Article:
Getting a SATA or NVMe SSD will help your system boot up considerably faster, allow you to launch and close apps stored on the SSD much faster, and give your system the overall speed boost you've been hoping for.
Which SSD should you buy?
SATA SSDs are affordable and should be utilized as boot drives or C drive. You can also install resource-intensive software on this to get better performance than on your slower SATA HDD.
NVMe SSDs, If you frequently access, write, or read certain files, deal with extremely big project files, or work in environments where data integrity is critical, you should consider upgrading to an NVMe SSD. NVMe drives not only provide substantially faster read and write speeds, but also much longer endurance. Your motherboard should have NVMe SSD slot for these to work on your system.
Something to take note of is that for day-to-day tasks, like system boot times, video editing, gaming, working on multiple applications etc. has almost no perceivable difference when switching from SATA SSD to NVMe.
So, unless it's absolutely necessary, you can save money by getting a SATA SSD rather than an NVMe SSD
3. Improved CPU Cooling
Although heat is an unavoidable result of computer hardware functioning, too much heat can cause system slowdowns. If the CPU temperature rises too high, a software mechanism kicks in, reducing performance to prevent the processor from being damaged. However, if the temperature rises above this threshold, your machine will automatically shut down. CPU coolers (air cooled or liquid) keep your computer's CPU cool-er. There is a fair probability your CPU is only being cooled by a standard or extremely basic air cooler that's barely keeping up with your increased workload over past few months (or years?).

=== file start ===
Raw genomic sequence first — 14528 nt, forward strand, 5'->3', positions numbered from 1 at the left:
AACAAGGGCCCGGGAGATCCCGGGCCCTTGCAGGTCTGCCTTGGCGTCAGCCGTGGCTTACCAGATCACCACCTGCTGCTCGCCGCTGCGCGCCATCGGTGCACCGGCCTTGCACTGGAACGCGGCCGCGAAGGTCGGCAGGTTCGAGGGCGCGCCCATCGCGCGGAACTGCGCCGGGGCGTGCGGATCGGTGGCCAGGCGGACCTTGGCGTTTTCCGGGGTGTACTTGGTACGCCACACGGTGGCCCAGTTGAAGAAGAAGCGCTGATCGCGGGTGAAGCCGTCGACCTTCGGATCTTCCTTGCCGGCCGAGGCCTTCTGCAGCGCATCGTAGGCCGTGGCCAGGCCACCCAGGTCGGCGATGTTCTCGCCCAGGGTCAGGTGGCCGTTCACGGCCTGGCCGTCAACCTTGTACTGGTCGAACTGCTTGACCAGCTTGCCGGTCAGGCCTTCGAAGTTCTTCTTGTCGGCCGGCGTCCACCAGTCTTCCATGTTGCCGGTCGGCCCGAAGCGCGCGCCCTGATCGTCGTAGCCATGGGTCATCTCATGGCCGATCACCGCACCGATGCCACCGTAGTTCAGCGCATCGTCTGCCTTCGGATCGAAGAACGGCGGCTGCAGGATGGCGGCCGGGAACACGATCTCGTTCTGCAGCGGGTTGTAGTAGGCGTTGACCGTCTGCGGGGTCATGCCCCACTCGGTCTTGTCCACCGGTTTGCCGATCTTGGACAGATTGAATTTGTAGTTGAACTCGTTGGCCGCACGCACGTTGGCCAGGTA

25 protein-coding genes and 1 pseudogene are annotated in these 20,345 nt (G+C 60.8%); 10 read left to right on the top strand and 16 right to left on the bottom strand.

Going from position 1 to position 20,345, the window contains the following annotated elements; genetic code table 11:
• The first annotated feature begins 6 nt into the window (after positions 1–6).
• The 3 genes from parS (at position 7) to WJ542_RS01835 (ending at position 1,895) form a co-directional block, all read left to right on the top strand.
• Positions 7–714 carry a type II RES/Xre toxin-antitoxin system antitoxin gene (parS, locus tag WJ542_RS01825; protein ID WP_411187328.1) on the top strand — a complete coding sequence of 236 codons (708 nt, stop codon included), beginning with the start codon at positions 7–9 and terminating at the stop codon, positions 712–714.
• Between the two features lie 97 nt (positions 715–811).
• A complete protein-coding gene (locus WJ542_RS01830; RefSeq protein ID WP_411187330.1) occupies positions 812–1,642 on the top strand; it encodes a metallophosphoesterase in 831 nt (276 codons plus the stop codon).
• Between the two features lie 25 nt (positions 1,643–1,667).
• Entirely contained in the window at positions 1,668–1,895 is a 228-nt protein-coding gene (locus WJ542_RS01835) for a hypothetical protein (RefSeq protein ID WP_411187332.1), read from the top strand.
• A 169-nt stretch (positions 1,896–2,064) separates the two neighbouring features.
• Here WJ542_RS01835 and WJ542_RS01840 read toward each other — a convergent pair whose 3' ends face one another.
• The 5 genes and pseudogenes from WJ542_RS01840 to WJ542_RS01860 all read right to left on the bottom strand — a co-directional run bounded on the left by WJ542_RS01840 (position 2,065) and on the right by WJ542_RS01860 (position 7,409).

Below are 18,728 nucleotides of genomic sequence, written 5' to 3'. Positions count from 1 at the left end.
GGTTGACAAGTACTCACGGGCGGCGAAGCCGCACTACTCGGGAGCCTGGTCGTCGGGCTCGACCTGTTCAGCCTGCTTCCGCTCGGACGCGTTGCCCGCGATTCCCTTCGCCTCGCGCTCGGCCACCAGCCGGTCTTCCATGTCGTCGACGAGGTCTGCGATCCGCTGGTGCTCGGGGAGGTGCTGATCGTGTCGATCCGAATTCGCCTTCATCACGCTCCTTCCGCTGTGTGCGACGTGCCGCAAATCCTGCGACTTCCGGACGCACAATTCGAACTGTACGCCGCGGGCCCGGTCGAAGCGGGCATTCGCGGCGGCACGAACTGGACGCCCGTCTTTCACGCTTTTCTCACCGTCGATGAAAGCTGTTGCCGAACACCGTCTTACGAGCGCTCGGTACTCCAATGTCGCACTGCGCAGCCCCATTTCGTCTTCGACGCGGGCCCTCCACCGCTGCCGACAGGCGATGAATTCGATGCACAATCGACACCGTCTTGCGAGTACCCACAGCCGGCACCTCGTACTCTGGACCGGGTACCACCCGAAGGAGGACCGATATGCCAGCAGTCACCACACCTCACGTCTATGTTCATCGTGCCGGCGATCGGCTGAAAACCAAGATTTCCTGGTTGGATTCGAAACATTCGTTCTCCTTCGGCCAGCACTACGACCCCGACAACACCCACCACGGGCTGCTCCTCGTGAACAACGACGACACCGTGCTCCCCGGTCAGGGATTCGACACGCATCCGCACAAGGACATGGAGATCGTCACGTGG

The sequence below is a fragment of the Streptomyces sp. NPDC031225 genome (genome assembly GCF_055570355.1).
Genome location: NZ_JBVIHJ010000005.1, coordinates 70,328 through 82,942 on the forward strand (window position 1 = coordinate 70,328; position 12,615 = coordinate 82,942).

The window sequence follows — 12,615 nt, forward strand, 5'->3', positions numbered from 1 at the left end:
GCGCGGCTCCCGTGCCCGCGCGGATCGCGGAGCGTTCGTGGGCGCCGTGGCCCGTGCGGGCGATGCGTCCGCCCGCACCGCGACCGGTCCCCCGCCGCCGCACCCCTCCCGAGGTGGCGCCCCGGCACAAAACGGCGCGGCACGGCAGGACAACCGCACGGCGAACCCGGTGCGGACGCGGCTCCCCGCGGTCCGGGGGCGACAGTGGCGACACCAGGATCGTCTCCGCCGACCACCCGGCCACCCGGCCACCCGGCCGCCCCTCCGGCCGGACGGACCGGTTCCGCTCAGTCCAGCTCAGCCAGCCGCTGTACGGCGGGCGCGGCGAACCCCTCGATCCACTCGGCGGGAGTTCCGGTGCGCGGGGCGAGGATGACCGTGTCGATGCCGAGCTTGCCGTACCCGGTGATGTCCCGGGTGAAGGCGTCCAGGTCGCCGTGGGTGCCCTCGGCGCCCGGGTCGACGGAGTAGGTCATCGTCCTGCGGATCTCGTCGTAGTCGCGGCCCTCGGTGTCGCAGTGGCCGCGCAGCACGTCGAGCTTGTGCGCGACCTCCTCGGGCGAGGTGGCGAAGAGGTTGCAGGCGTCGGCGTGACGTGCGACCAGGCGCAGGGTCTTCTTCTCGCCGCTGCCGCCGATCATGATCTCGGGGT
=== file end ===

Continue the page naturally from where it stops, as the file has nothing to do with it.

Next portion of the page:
Advantages of aftermarket coolers: By design, aftermarket coolers are superior. They are nearly always tower designs, rather than top-down stock coolers, which enhances component compatibility as well as cooling. They also use larger heatsinks (typically copper instead of aluminum to improve conductivity), heat pipes to improve heat dissipation away from the cold plate, and high static-pressure fans to drive air more effectively through heatsink fins.
Air Cooler vs Liquid Coolers
If you want to go into the realms of water-cooling, there are even more alternatives for high-end processors. Arctic, a well-known AIO manufacturer, creates very dependable liquid coolers that will provide you with years of exceptional performance and cooling. They are also very simple to set up; all you must do is match the size of your liquid cooler to your processor's potential heat output.
In general, good air coolers like the Arctic Freezer 50 Dual Tower or liquid coolers like the ARCTIC Liquid Freezer II 240 A-RGB 240mm AIO are good enough to keep a 4 to 6 core CPU cool. Naturally, with cooling systems that are so much more successful at keeping processors cool, people might believe that aftermarket coolers would be prohibitively expensive. This isn't always the case, though.